PET OF THE WEEK Lanikai is a very petite cat. She was a great mom cat and has been spayed and would like to fi nd a quiet home with someone who will love her a lot. She loves to play and receive petting from humans, and she is very friendly. She can be a little scared when someone new approaches her but is fi ne in a few minutes. She will even sleep with you and purr. She is less than 1 year old. All cats and kittens have been given the best care available, live in foster homes and are socialized. They have been vet-checked, feline leukemia/
FIV tested negative, and have required shots. All cats over 6 months of age have been spayed or neutered. All kittens under 6 months receive a certificate for a free spay/neuter included in the adoption fee. All cats and kittens come with a welcome pack including free food, blanket, coupons, treats and discounts at Pet Supplies Plus. These pets are being fostered at Rainbow Animal Rescue in Prior Lake. If you can give a pet a home, call (952) 440-3824, e-mail rainbow.animal.rescue@ gmail.com, or visit Pet Supplies Plus in Burnsville from noon to
at a glance meals - cost $ $$ $$$ Lanikai 3 p.m. every Saturday. Pets also can be viewed online at www. petfinder.com (enter zip code 55372).
Arb hosting fall harvest craft sale The Minnesota Landscape Arboretum will have its auxiliary fall harvest sale, featuring one-of-a-kind, nature-related gifts, on Sept. 24 and 25. The sale is from 9 a.m. to 4 p.m. Saturday, Sept. 24 and from noon to 5 p.m. Sunday, Sept. 25 in the Snyder Building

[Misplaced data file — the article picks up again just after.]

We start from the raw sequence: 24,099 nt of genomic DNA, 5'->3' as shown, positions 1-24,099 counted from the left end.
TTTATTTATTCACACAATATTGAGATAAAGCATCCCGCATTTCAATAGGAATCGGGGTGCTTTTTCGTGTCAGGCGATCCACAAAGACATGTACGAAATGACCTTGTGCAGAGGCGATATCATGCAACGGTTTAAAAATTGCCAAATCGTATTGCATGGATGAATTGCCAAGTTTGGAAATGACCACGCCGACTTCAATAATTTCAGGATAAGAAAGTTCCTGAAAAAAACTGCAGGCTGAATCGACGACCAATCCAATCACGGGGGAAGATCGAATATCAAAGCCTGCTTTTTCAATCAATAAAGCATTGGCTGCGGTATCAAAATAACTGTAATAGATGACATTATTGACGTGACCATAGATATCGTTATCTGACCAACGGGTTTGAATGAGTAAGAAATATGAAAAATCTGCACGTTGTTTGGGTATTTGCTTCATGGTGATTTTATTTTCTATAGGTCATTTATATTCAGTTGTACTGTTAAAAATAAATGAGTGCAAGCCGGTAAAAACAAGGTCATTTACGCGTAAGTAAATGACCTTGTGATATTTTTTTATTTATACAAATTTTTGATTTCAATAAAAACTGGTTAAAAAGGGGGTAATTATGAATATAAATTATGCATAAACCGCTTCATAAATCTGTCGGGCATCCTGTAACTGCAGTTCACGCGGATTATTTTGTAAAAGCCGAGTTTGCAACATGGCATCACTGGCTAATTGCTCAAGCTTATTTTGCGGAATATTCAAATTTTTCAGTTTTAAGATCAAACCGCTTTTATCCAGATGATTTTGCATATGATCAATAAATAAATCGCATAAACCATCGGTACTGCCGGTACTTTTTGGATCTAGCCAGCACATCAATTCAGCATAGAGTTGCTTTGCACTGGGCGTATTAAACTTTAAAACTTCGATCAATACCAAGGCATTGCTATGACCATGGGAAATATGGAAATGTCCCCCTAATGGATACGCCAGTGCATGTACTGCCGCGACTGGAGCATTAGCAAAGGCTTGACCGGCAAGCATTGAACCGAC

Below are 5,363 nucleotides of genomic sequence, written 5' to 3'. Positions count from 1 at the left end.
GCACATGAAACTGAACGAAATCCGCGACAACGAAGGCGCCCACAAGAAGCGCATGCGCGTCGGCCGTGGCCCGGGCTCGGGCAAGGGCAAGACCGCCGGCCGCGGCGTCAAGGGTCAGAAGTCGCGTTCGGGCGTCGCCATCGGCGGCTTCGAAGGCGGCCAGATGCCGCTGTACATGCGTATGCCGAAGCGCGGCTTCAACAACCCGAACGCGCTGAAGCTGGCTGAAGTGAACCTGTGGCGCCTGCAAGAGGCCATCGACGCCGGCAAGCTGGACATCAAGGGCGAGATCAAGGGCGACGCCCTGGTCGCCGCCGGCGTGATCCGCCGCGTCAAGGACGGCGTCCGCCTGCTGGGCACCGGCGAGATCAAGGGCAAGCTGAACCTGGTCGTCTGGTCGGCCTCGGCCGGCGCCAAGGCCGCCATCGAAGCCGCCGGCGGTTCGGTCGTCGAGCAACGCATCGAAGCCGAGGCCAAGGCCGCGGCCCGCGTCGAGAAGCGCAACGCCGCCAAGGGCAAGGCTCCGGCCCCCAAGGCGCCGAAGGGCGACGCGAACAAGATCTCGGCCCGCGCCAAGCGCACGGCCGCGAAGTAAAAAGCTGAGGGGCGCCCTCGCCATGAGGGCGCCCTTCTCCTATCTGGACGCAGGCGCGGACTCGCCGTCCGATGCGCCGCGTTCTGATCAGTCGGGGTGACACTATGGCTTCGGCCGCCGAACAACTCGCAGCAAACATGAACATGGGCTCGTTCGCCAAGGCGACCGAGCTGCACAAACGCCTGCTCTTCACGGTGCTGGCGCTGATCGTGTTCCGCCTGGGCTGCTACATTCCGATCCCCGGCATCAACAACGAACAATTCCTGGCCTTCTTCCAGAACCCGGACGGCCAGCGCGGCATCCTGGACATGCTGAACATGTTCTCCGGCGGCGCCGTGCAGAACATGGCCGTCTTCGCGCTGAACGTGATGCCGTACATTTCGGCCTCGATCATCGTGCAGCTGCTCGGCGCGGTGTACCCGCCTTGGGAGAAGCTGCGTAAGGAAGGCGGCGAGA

at the Arboretum, 3675 Arboretum Drive, Chaska. Color ful dried f loral arra ngements, pot pou r ri, wreaths and handmade cards created by auxiliary members will be available. Normal Arboretum gate fees apply. A raffle of a full-sized quilt
hand-stitched by auxiliary quilters will be available. Raffle tickets will be sold in the Oswald Visitor Center for $2 until noon on Sept. 24. The drawing will take place at 2 p.m. Sept. 24 in the Oswald building. For more information, visit www.arboretum.umn.edu.
less than $10 $10-$25 $25 or more
Page 24 | September 17, 2011
www.plamerican.com | Prior Lake American
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CARVER Chaska COUNTY
Chanhassen Eden Prairie
Jordan Prior Lake
Gulbransen 370656 Piano. Good condition $300. or best offer. Beth 952-451-6716 After 5:00PM
1/2 mth FREE w/Lease Boutique Apt. Bldg 2 BR Elevator, Heat paid, Heated parking included. Cats Welcome. Available 11/1. 952-914-0357
Jordan Center Apartments
SERVICES Child Care 25 yrs. Loving, licensed childcare. All ages welcome. Cindy, 952-4451932
Large 2 BR, 2 bath, W/D dishwasher, elevator, security system. $800+ utilities. Available 9/1. 952-492-2800